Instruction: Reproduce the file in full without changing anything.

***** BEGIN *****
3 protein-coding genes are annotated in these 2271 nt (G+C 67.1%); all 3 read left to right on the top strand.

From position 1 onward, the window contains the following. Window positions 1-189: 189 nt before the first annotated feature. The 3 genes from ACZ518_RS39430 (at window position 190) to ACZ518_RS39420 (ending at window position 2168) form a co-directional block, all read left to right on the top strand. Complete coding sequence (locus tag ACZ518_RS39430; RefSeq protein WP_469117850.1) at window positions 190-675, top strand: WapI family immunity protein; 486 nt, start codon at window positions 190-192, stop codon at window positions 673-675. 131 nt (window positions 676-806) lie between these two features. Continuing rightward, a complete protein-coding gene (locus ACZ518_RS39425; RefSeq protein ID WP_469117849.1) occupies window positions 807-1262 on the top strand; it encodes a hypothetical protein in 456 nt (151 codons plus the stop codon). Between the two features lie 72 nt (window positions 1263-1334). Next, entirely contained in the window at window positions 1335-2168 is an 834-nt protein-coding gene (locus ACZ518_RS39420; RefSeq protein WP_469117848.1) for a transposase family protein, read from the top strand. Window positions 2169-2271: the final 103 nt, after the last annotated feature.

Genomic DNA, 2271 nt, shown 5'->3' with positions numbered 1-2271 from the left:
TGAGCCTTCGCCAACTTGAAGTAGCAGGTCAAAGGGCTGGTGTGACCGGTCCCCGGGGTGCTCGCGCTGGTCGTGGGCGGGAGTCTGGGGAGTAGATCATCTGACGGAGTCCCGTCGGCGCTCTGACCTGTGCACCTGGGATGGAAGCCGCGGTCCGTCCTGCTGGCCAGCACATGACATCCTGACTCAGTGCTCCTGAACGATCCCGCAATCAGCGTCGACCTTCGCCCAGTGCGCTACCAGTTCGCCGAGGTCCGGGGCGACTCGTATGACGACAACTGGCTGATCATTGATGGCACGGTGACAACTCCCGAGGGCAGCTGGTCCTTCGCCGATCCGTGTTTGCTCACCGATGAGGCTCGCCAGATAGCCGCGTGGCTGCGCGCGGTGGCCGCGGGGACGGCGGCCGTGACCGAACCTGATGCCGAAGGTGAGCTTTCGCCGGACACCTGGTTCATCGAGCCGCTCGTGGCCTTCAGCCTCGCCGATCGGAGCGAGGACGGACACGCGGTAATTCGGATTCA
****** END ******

3 protein-coding genes are annotated in these 2271 nt (G+C 67.1%); all 3 read left to right on the top strand.

From position 1 onward, the window contains the following. Window positions 1-189: 189 nt before the first annotated feature. The 3 genes from ACZ518_RS39430 (at window position 190) to ACZ518_RS39420 (ending at window position 2168) form a co-directional block, all read left to right on the top strand. Complete coding sequence (locus tag ACZ518_RS39430; RefSeq protein WP_469117850.1) at window positions 190-675, top strand: WapI family immunity protein; 486 nt, start codon at window positions 190-192, stop codon at window positions 673-675. 131 nt (window positions 676-806) lie between these two features. Continuing rightward, a complete protein-coding gene (locus ACZ518_RS39425; RefSeq protein ID WP_469117849.1) occupies window positions 807-1262 on the top strand; it encodes a hypothetical protein in 456 nt (151 codons plus the stop codon). Between the two features lie 72 nt (window positions 1263-1334). Next, entirely contained in the window at window positions 1335-2168 is an 834-nt protein-coding gene (locus ACZ518_RS39420; RefSeq protein WP_469117848.1) for a transposase family protein, read from the top strand. Window positions 2169-2271: the final 103 nt, after the last annotated feature.

Genomic DNA, 2271 nt, shown 5'->3' with positions numbered 1-2271 from the left:
TGAGCCTTCGCCAACTTGAAGTAGCAGGTCAAAGGGCTGGTGTGACCGGTCCCCGGGGTGCTCGCGCTGGTCGTGGGCGGGAGTCTGGGGAGTAGATCATCTGACGGAGTCCCGTCGGCGCTCTGACCTGTGCACCTGGGATGGAAGCCGCGGTCCGTCCTGCTGGCCAGCACATGACATCCTGACTCAGTGCTCCTGAACGATCCCGCAATCAGCGTCGACCTTCGCCCAGTGCGCTACCAGTTCGCCGAGGTCCGGGGCGACTCGTATGACGACAACTGGCTGATCATTGATGGCACGGTGACAACTCCCGAGGGCAGCTGGTCCTTCGCCGATCCGTGTTTGCTCACCGATGAGGCTCGCCAGATAGCCGCGTGGCTGCGCGCGGTGGCCGCGGGGACGGCGGCCGTGACCGAACCTGATGCCGAAGGTGAGCTTTCGCCGGACACCTGGTTCATCGAGCCGCTCGTGGCCTTCAGCCTCGCCGATCGGAGCGAGGACGGACACGCGGTAATTCGGATTCA